Applying Process work to chaplain work

I want to share an experience I had some time ago that has stayed with me and will, I anticipate, stay with me.  This interaction shows my gratitude to the work of Amy and Arny Mandell who have developed process work. For your further learning pleasure, i include two links: http://www.aamindell.net/  and http://www.processwork.org/

Here is the experience

The patient was in her mid nineties, very slight, nicely dressed in a night gown, hair well combed, and apparently asleep in her bed.  Her room was dimly lit and the chaplain whom I was shadowing and I sat at a table a few feet away from her.  My chaplain colleague stood at the bed said “hi” and returned to the table.  Fortunately, she got a phone call and I took the opportunity to approach the patient.

I stood next to her bed, leaned on the railing and noticed that her eye lids fluttered a bit. I simply began to put words to her movements.  “O, your eyes are fluttering, moving very quickly” , “O, now you are opening your eyes” . “O, now your right eye is about half way open” , O, now your fingers on your right hand are moving up and down”  O, now your eyes are closing, yes, both eyes closed”.  Wow, now you are opening your right eye”  “Wow, you are turning your head”.  O, yes, now your eyes are closed”  “Wow, now you are breathing deeply, very deeply and slowly 1…. 2…. another breath”  “Now you are opening your mouth”, “O, now you are closing your mouth” ====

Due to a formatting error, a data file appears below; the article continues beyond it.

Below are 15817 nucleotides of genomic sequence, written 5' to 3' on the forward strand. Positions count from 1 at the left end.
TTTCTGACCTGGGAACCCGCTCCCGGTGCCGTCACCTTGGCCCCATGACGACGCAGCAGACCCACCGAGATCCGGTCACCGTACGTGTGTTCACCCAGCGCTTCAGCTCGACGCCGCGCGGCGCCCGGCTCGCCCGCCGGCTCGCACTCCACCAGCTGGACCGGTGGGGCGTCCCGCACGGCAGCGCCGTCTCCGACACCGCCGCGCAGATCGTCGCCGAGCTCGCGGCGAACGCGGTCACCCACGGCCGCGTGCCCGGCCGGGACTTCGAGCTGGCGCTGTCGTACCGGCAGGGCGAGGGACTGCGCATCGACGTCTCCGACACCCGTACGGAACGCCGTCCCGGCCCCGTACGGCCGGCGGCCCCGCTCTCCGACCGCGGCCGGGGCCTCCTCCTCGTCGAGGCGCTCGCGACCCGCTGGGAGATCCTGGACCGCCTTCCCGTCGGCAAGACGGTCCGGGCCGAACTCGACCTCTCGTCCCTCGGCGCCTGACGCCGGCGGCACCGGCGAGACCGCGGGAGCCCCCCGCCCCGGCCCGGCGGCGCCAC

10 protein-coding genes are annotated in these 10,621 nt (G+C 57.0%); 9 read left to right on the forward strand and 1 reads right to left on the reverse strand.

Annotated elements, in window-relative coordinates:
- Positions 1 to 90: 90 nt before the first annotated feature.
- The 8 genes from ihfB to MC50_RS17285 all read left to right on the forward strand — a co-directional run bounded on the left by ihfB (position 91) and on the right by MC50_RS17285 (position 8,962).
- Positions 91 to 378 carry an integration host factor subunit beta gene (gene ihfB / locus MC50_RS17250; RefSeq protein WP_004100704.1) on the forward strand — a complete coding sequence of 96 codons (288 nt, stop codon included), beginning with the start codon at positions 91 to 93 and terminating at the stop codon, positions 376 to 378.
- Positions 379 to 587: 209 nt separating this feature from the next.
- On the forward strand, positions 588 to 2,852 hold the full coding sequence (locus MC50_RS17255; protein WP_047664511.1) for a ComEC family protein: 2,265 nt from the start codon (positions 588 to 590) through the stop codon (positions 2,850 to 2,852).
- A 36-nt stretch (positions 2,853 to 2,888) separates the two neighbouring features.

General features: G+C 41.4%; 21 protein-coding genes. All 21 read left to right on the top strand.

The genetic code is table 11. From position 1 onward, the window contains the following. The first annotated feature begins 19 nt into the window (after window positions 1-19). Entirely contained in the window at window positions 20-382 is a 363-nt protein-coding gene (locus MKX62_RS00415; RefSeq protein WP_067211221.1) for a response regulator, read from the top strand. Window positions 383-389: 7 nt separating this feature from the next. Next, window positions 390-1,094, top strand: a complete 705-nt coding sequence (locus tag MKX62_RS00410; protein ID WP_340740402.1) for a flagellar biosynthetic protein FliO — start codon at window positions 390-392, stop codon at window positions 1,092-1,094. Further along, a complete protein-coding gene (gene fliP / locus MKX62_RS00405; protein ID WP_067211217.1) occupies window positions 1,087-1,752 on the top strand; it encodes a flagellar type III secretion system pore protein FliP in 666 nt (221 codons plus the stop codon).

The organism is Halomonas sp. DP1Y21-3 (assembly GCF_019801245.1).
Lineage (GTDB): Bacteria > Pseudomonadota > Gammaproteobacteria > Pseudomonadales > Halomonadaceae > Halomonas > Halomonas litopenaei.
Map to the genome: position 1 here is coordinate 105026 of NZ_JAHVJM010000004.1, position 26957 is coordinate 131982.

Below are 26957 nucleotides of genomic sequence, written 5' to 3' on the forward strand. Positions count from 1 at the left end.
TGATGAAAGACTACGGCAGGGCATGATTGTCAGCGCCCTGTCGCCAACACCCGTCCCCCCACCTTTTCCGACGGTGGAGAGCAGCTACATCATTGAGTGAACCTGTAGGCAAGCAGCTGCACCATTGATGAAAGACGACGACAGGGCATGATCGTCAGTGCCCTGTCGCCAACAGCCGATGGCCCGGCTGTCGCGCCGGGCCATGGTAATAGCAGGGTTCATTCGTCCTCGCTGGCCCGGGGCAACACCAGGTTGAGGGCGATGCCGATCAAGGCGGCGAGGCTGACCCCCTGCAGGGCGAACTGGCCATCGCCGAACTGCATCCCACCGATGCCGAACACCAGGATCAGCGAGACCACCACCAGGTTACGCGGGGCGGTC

You see how this is going.  I put into words the small movements she was making. This process lasted for maybe 10 minutes with pauses of various lengths in between each movement.  The pauses were just long enough for me to feel self conscious and inadequate but I carried on.

After about 10 minutes, she had her head turned towards me, eyes opened, and was giving me the most radiant smile I had seen in a long time.  Of course, I smiled back and was moved almost to tears.

I asked her permission to hold her hand and asked her to say yes by wiggling her fingers and no by keeping her fingers still.  She wiggled her fingers very definitely.  We fell in love with each other then and there looking into each others faces and eyes and holding hands for all of 20 seconds or so until she could no longer keep her eyes opened and returned to wherever she had been, I suppose, but with her head still facing me and with a Mona Lisa like smile on her lips.

This experience has stayed with me for a long time and has been the first of many times I have used process methods to engage with an apparently distant patient.  I often go back to this first experience, however, because the patient lived for about a year thereafter and our visits were often like this.  Sometimes, she was just too sleepy to engage however.  What a blessing I always sensed when I remembered  that I was given a way to relate with people that were usually ignored or babied or treated as deaf (just talk loudly and with lots of inflection in your voice).  What a blessing to connect with them!

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